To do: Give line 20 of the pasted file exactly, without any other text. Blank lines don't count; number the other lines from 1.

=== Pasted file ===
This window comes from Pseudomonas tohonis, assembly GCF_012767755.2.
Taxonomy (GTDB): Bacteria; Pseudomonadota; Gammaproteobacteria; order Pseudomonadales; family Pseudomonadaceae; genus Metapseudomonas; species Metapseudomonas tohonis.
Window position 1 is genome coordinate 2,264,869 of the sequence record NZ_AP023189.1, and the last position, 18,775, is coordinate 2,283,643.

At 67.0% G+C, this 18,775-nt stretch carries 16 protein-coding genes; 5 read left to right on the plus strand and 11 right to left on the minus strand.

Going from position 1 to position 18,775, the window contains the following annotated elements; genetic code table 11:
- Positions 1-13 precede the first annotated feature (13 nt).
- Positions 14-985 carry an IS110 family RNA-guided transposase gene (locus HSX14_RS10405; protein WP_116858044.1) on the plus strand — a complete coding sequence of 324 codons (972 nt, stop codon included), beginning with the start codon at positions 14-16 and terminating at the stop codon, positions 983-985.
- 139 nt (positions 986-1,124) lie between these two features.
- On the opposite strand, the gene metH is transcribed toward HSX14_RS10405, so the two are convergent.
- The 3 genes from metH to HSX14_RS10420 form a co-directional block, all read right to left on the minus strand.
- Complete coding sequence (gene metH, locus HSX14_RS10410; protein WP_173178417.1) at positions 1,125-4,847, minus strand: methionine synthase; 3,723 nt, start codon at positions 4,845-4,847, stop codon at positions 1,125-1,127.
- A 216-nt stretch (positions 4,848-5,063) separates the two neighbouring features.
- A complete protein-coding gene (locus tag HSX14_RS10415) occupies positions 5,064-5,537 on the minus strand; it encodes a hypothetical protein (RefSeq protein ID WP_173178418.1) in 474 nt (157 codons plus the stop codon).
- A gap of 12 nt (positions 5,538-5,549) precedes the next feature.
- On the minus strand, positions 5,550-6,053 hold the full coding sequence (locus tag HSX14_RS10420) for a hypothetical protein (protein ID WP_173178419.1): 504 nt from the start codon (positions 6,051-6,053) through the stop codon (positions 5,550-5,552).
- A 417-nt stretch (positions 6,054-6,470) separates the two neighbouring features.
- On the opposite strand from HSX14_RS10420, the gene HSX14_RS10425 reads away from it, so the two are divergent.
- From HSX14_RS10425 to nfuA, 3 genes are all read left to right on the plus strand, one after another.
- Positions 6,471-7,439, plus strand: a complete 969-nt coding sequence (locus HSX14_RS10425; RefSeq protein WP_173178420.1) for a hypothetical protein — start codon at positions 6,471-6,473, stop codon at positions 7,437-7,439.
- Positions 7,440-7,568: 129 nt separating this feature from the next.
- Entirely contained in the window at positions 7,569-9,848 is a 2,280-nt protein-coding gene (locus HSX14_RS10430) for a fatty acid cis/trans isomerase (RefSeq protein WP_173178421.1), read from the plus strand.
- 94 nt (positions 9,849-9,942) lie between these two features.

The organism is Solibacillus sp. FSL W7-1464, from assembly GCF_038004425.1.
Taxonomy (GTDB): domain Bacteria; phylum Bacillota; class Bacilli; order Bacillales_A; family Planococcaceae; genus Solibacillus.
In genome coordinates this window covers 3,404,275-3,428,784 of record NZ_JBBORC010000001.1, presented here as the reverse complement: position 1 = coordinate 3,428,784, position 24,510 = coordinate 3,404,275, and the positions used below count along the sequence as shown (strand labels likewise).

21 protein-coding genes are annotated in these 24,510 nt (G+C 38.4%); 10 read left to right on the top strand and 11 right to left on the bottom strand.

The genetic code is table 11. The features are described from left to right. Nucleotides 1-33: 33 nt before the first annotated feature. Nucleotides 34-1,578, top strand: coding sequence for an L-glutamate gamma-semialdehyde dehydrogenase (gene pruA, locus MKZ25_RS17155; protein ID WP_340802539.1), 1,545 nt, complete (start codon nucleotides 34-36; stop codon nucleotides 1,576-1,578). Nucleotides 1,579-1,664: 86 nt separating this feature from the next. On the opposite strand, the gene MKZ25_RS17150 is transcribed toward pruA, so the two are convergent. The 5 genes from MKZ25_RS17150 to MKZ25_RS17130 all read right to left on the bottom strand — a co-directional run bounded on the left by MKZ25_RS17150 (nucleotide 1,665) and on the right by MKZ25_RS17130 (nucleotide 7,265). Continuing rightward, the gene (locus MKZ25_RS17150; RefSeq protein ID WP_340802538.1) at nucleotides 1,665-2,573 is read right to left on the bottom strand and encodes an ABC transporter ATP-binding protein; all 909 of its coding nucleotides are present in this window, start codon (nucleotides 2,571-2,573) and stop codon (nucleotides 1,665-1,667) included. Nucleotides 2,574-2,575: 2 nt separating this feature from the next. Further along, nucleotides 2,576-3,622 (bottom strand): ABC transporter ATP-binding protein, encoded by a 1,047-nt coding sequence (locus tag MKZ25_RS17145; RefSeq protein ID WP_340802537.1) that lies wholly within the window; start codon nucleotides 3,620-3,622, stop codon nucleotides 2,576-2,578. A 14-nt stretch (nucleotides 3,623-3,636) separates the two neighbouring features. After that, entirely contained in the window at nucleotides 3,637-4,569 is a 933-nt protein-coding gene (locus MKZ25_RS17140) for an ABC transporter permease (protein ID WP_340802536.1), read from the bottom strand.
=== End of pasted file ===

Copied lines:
- Positions 7,440-7,568: 129 nt separating this feature from the next.